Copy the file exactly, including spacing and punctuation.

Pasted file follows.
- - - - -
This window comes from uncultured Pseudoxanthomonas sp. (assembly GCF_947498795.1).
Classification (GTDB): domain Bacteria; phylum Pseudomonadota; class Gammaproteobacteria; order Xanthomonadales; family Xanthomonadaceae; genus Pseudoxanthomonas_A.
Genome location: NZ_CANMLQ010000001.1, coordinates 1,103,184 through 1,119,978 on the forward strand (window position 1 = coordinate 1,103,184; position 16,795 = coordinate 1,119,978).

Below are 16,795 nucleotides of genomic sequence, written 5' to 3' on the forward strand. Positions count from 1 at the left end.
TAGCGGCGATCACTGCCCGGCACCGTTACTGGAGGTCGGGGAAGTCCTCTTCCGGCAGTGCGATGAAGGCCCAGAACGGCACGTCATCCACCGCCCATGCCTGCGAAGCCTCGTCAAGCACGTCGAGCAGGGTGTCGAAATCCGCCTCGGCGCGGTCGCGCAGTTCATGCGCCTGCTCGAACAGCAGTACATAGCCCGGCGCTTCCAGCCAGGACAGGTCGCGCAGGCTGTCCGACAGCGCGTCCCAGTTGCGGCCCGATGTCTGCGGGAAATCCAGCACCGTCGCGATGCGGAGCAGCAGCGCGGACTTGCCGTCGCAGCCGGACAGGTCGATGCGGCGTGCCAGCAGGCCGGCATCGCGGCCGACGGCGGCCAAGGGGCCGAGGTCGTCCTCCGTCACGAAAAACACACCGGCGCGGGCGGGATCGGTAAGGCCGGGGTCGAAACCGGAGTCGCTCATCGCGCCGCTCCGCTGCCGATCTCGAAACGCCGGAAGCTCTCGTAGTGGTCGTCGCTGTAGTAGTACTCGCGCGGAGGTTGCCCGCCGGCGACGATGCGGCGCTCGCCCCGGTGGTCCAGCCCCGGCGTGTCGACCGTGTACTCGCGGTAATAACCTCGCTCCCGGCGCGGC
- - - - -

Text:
This window comes from uncultured Pseudoxanthomonas sp. (assembly GCF_947498795.1).
Classification (GTDB): domain Bacteria; phylum Pseudomonadota; class Gammaproteobacteria; order Xanthomonadales; family Xanthomonadaceae; genus Pseudoxanthomonas_A.
Genome location: NZ_CANMLQ010000001.1, coordinates 1,103,184 through 1,119,978 on the forward strand (window position 1 = coordinate 1,103,184; position 16,795 = coordinate 1,119,978).

Below are 16,795 nucleotides of genomic sequence, written 5' to 3' on the forward strand. Positions count from 1 at the left end.
TAGCGGCGATCACTGCCCGGCACCGTTACTGGAGGTCGGGGAAGTCCTCTTCCGGCAGTGCGATGAAGGCCCAGAACGGCACGTCATCCACCGCCCATGCCTGCGAAGCCTCGTCAAGCACGTCGAGCAGGGTGTCGAAATCCGCCTCGGCGCGGTCGCGCAGTTCATGCGCCTGCTCGAACAGCAGTACATAGCCCGGCGCTTCCAGCCAGGACAGGTCGCGCAGGCTGTCCGACAGCGCGTCCCAGTTGCGGCCCGATGTCTGCGGGAAATCCAGCACCGTCGCGATGCGGAGCAGCAGCGCGGACTTGCCGTCGCAGCCGGACAGGTCGATGCGGCGTGCCAGCAGGCCGGCATCGCGGCCGACGGCGGCCAAGGGGCCGAGGTCGTCCTCCGTCACGAAAAACACACCGGCGCGGGCGGGATCGGTAAGGCCGGGGTCGAAACCGGAGTCGCTCATCGCGCCGCTCCGCTGCCGATCTCGAAACGCCGGAAGCTCTCGTAGTGGTCGTCGCTGTAGTAGTACTCGCGCGGAGGTTGCCCGCCGGCGACGATGCGGCGCTCGCCCCGGTGGTCCAGCCCCGGCGTGTCGACCGTGTACTCGCGGTAATAACCTCGCTCCCGGCGCGGC